The greatest gift the gods had given him was a true appreciation for the potential of each sunrise.
He hit the cobbles to see the potential realized in the form of two Assemblage Bailiffs in their red wool tunics, staffs in hand.
"There he is!" shouted one of them.
Imago of Lockwood was off running again.
It was a hard dodge into the alley at the back of the Root Market, Little Loach Close, then broken running through the stacks of baskets stinking with washed horseradish and ginger, around the piles of potatoes and turnips, a drop and scuttle beneath the belly of a draft horse smoking with morning sweat, past the startled shouts of tradesman and bearers and market idlers.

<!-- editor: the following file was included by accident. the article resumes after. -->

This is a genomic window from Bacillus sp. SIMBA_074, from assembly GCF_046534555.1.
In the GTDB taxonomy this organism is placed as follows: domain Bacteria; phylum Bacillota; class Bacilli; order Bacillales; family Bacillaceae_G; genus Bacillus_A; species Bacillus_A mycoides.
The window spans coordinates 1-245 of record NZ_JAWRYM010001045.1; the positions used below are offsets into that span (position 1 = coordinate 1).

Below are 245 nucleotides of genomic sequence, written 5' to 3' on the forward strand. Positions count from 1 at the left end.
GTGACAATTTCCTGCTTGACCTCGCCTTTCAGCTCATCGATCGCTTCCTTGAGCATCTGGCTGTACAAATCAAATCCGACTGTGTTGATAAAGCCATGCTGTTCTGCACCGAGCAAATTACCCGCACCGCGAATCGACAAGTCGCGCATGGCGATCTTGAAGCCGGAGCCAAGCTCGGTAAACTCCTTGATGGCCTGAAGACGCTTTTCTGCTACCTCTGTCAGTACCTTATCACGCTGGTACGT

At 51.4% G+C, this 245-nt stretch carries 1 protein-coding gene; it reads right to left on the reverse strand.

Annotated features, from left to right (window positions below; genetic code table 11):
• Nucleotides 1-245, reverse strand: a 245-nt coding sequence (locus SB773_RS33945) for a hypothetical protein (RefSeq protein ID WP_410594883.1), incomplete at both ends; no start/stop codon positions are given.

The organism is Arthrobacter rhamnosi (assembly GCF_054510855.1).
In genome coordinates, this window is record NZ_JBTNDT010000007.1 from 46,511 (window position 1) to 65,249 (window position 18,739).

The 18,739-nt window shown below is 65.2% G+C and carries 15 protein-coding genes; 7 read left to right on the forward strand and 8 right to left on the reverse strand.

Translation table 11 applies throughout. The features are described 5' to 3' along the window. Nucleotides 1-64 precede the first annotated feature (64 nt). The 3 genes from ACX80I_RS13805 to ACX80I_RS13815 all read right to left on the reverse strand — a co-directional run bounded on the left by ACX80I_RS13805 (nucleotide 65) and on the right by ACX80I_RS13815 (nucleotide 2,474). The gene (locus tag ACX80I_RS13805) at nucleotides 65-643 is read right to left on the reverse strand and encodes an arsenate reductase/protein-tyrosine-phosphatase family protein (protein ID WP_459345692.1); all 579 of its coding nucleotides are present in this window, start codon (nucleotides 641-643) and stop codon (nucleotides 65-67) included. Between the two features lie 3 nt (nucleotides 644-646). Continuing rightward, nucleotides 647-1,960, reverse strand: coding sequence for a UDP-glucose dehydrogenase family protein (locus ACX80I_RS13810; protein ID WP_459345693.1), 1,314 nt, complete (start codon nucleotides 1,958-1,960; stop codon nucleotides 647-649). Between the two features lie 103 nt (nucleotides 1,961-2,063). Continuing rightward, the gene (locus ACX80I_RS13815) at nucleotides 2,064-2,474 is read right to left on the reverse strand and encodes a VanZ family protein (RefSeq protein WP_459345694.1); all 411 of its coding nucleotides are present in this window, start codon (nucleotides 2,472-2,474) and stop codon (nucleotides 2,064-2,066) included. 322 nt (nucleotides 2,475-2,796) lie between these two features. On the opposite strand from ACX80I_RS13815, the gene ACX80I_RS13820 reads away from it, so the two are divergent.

From the sounds of things behind him, the bailiffs were making slower progress. As he might have hoped. Imago spun out of the alley mouth onto Upper Filigree Avenue, shrugged out of his dark coat covered with shreds of onion and stepped with purpose into a group of jeweler's boys hurrying riverward from breaking their night's fast.
By the time the bailiffs spilled from the alley in pursuit, cursing and bruised amid one last angry flight of tubers, Imago was just another dark-haired man in a stained cream-colored shirt.